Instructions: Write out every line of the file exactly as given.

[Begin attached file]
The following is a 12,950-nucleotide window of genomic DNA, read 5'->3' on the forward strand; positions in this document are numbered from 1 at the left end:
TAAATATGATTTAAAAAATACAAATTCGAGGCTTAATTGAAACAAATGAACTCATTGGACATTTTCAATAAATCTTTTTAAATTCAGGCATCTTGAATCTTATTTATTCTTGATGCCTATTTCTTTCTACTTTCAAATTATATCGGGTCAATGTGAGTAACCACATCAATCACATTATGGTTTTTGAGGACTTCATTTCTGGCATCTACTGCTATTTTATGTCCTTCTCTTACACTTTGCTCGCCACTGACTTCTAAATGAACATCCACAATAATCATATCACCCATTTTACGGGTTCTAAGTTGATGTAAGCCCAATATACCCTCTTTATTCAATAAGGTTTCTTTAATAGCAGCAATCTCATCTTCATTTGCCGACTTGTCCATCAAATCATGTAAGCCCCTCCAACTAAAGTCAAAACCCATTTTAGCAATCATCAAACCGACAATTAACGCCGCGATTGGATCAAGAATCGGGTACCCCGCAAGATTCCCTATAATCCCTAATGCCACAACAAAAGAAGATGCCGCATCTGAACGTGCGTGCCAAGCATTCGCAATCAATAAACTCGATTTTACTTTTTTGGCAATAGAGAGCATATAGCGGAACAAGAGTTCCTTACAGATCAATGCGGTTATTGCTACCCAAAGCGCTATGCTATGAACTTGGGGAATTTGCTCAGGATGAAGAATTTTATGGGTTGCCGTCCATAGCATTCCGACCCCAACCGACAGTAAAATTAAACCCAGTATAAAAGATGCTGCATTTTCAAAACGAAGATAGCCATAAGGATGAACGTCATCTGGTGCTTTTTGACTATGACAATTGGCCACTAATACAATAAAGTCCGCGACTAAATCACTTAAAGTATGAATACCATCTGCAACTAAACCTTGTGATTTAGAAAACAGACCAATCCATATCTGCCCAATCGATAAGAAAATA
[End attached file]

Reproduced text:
The following is a 12,950-nucleotide window of genomic DNA, read 5'->3' on the forward strand; positions in this document are numbered from 1 at the left end:
TAAATATGATTTAAAAAATACAAATTCGAGGCTTAATTGAAACAAATGAACTCATTGGACATTTTCAATAAATCTTTTTAAATTCAGGCATCTTGAATCTTATTTATTCTTGATGCCTATTTCTTTCTACTTTCAAATTATATCGGGTCAATGTGAGTAACCACATCAATCACATTATGGTTTTTGAGGACTTCATTTCTGGCATCTACTGCTATTTTATGTCCTTCTCTTACACTTTGCTCGCCACTGACTTCTAAATGAACATCCACAATAATCATATCACCCATTTTACGGGTTCTAAGTTGATGTAAGCCCAATATACCCTCTTTATTCAATAAGGTTTCTTTAATAGCAGCAATCTCATCTTCATTTGCCGACTTGTCCATCAAATCATGTAAGCCCCTCCAACTAAAGTCAAAACCCATTTTAGCAATCATCAAACCGACAATTAACGCCGCGATTGGATCAAGAATCGGGTACCCCGCAAGATTCCCTATAATCCCTAATGCCACAACAAAAGAAGATGCCGCATCTGAACGTGCGTGCCAAGCATTCGCAATCAATAAACTCGATTTTACTTTTTTGGCAATAGAGAGCATATAGCGGAACAAGAGTTCCTTACAGATCAATGCGGTTATTGCTACCCAAAGCGCTATGCTATGAACTTGGGGAATTTGCTCAGGATGAAGAATTTTATGGGTTGCCGTCCATAGCATTCCGACCCCAACCGACAGTAAAATTAAACCCAGTATAAAAGATGCTGCATTTTCAAAACGAAGATAGCCATAAGGATGAACGTCATCTGGTGCTTTTTGACTATGACAATTGGCCACTAATACAATAAAGTCCGCGACTAAATCACTTAAAGTATGAATACCATCTGCAACTAAACCTTGTGATTTAGAAAACAGACCAATCCATATCTGCCCAATCGATAAGAAAATA